In addition, the SPA says that ESD provides more efficient returns processing, improves inventory management by avoiding stock-outs in the channel, allows for alternative pricing models, such as time limited software licences, rentals and subscriptions, provides for easy maintenance management and upgrade fulfilment - and potentially better market information, faster.
The organisation suggests that distributors and resellers also have many reasons to offer ESD as an added weapon in their selling arsenal. The reasons cited by the SPA include:
No physical inventory to manage
No inventory carrying costs
A scalable sales environment without traditional cost increases (renting more shop space, hiring more sales people, printing more catalogue pages and so on)
Ability to market to users one-on-one
Opportunities to carry a broader product selection
More flexibility and timeliness with pricing and special offers and the facility to receive immediate feedback
Elimination of geographical boundaries, depending on publisher and national government policies
More effective try-before-you-buy distribution of new products
Faster time to market
Easier and more flexible bundling and unbundling of products
Faster introduction of upgrades and bug fixes.
When there's a new job in town, whether it's selling software online or chasing ghosts, you have to know who you will rely on to set it all up. According to the SPA, electronic software distribution will require a clearing house which will be a vital component in the widespread use of ESD transactions.
The integrity of both software licences and transactions will, suggests the SPA, demand such an entity. With physical software distribution, the cost of manufacturing units of finished goods provides a barrier to counterfeit reproduction and sale of a publisher's product. ESD can eliminate this barrier, so the SPA proposes that the clearing house function should provide publishers with an independent means of auditing product distribution and sales.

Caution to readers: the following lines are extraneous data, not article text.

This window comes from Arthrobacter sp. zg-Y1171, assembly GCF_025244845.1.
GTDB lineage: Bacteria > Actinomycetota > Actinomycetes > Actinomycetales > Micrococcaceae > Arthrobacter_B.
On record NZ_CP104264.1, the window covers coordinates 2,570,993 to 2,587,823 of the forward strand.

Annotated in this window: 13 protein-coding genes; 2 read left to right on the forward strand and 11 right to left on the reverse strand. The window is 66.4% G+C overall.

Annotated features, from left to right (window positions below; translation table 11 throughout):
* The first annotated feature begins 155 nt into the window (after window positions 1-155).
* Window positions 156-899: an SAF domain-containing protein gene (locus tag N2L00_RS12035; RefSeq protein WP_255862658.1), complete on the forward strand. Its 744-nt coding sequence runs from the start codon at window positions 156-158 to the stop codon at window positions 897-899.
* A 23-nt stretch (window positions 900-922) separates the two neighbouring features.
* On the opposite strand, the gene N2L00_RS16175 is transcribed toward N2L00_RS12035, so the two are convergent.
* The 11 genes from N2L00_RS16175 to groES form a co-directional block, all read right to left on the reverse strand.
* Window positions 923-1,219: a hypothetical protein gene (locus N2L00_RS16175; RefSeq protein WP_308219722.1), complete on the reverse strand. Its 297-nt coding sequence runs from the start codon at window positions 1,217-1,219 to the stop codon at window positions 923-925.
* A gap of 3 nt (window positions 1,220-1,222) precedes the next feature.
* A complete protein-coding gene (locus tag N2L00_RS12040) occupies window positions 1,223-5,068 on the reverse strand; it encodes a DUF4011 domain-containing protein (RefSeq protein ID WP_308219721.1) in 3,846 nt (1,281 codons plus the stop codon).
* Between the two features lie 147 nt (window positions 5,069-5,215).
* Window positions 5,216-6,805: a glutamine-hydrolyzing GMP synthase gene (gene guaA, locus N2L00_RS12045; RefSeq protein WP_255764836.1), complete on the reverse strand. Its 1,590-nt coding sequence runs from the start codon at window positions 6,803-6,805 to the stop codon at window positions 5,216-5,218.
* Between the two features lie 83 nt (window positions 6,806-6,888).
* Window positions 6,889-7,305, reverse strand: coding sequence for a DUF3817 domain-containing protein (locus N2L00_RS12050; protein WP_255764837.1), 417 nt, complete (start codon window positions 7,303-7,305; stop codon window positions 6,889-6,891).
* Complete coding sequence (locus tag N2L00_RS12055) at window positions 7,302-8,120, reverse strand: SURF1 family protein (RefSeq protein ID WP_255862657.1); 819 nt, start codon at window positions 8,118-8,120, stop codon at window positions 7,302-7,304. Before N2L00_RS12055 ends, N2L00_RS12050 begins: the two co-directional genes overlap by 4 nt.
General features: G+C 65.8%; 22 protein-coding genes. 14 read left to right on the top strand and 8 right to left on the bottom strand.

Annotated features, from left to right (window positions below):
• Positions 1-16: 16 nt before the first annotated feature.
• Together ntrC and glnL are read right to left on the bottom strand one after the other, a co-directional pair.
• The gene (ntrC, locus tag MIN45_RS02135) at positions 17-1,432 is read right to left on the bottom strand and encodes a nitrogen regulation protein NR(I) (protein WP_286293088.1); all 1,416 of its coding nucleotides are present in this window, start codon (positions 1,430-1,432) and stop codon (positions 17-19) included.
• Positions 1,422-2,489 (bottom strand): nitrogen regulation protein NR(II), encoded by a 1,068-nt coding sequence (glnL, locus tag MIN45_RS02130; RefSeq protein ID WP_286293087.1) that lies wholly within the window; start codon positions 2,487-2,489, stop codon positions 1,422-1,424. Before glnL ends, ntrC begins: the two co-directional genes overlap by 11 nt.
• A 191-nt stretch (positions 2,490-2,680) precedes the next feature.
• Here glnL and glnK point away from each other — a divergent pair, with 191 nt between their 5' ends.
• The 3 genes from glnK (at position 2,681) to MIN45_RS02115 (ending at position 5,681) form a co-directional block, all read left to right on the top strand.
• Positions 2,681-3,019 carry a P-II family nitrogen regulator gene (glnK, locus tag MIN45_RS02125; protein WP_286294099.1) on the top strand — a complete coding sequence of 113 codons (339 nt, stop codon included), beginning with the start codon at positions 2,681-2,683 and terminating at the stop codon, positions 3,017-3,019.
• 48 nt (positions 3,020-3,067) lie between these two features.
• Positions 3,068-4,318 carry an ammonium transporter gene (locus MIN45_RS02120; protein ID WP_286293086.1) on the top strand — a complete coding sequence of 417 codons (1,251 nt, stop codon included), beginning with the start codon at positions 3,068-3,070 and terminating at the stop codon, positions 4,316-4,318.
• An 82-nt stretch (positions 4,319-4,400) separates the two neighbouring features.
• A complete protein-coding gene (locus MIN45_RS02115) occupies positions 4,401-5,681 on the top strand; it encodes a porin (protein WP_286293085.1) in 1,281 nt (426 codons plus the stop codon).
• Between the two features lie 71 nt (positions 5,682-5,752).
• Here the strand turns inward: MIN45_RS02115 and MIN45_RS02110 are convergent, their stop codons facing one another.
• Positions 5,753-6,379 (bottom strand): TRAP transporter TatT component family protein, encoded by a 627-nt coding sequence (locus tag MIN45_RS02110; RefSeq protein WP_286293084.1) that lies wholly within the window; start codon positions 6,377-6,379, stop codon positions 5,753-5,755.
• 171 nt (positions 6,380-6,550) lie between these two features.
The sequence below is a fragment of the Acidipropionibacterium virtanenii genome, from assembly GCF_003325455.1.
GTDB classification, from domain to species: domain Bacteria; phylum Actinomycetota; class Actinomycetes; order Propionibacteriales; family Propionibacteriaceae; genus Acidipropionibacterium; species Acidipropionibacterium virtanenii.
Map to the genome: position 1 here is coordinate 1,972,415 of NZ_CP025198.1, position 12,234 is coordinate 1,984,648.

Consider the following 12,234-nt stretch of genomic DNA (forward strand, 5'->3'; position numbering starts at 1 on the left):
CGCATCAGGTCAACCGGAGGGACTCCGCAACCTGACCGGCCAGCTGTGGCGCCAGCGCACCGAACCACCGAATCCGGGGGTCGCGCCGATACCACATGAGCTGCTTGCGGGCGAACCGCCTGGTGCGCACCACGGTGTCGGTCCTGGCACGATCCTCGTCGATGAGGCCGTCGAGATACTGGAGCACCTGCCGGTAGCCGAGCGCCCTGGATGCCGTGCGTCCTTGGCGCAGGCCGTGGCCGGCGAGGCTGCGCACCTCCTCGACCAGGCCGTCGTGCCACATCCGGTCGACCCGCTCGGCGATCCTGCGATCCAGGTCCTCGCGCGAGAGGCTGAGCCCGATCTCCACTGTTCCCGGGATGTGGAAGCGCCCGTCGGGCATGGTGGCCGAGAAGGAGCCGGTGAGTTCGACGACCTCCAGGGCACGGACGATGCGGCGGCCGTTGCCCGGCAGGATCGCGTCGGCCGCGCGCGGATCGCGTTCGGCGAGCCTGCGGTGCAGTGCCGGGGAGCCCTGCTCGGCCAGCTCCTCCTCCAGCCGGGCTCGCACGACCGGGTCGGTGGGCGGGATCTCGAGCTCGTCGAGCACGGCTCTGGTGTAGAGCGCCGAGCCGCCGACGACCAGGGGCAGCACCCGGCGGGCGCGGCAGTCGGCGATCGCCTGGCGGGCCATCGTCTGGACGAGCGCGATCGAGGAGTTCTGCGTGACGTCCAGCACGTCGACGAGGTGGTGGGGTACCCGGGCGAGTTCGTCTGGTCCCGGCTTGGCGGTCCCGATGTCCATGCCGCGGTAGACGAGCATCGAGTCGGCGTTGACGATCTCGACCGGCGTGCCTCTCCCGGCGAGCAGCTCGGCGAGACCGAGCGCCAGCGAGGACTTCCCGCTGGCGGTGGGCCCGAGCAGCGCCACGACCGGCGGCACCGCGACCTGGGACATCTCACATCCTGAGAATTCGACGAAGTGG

The clearing house role can be played by a third party or it can be a function within a reseller or publisher's organisation. In the latter case, the SPA says it is important that clearing house reports continue to provide independent transaction auditing.
'When a publisher decides to distribute software electronically, it provides a software master to its selected channel partner(s). Before a copy of that software is sold and downloaded to a user, the clearinghouse, a channel partner or the publisher must manufacture a secure, electronic version of that software packaged in a digital wrapper or envelope. The secure package cannot be unlocked and installed until the clearing house approves customer payment and sends the user the unlock key, either transparently and automatically or as part of a separate delivery, such as an email.
Packaging, locking or wrapping the software should be performed in a manner that registers the software master with the clearing house and channel merchants. An independent clearing house should control unlocking; a private, unique key, generated specific to the transaction, ensures all parties will be informed of each transaction. In this manner, the user licence agreement acceptance is registered, all channel partners are paid, and the publisher is compensated for its intellectual property.'
Similarly, the SPA suggests that the clearing house should maintain a central EULA database, so that all customer activity relating to a particular instance of licence rights is recorded and managed centrally. It further suggests that, although the clearing house should maintain a database of EULAs, the software publisher should remain the source of the agreement.